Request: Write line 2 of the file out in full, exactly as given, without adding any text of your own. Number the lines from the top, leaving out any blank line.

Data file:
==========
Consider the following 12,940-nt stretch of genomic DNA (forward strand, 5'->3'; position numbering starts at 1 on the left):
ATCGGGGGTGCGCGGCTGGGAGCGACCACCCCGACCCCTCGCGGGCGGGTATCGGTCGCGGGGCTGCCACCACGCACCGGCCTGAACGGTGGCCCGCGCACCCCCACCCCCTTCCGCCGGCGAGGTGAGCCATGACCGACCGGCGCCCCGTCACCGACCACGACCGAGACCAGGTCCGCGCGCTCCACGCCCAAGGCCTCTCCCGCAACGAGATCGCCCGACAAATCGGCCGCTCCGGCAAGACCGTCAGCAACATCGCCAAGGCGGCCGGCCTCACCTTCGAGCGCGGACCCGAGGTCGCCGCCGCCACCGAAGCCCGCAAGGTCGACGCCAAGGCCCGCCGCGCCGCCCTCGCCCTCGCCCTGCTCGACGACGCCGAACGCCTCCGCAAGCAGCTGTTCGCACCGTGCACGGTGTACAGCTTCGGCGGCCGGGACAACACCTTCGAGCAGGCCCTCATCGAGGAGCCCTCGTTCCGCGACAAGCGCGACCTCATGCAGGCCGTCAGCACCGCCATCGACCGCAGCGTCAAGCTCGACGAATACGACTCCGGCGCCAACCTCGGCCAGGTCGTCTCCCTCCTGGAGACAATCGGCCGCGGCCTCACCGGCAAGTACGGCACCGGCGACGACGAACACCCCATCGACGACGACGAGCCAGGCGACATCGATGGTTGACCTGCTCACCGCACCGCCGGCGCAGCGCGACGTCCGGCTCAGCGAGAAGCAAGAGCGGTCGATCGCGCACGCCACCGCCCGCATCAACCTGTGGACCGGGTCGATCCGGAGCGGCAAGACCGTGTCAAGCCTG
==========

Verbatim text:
ATCGGGGGTGCGCGGCTGGGAGCGACCACCCCGACCCCTCGCGGGCGGGTATCGGTCGCGGGGCTGCCACCACGCACCGGCCTGAACGGTGGCCCGCGCACCCCCACCCCCTTCCGCCGGCGAGGTGAGCCATGACCGACCGGCGCCCCGTCACCGACCACGACCGAGACCAGGTCCGCGCGCTCCACGCCCAAGGCCTCTCCCGCAACGAGATCGCCCGACAAATCGGCCGCTCCGGCAAGACCGTCAGCAACATCGCCAAGGCGGCCGGCCTCACCTTCGAGCGCGGACCCGAGGTCGCCGCCGCCACCGAAGCCCGCAAGGTCGACGCCAAGGCCCGCCGCGCCGCCCTCGCCCTCGCCCTGCTCGACGACGCCGAACGCCTCCGCAAGCAGCTGTTCGCACCGTGCACGGTGTACAGCTTCGGCGGCCGGGACAACACCTTCGAGCAGGCCCTCATCGAGGAGCCCTCGTTCCGCGACAAGCGCGACCTCATGCAGGCCGTCAGCACCGCCATCGACCGCAGCGTCAAGCTCGACGAATACGACTCCGGCGCCAACCTCGGCCAGGTCGTCTCCCTCCTGGAGACAATCGGCCGCGGCCTCACCGGCAAGTACGGCACCGGCGACGACGAACACCCCATCGACGACGACGAGCCAGGCGACATCGATGGTTGACCTGCTCACCGCACCGCCGGCGCAGCGCGACGTCCGGCTCAGCGAGAAGCAAGAGCGGTCGATCGCGCACGCCACCGCCCGCATCAACCTGTGGACCGGGTCGATCCGGAGCGGCAAGACCGTGTCAAGCCTG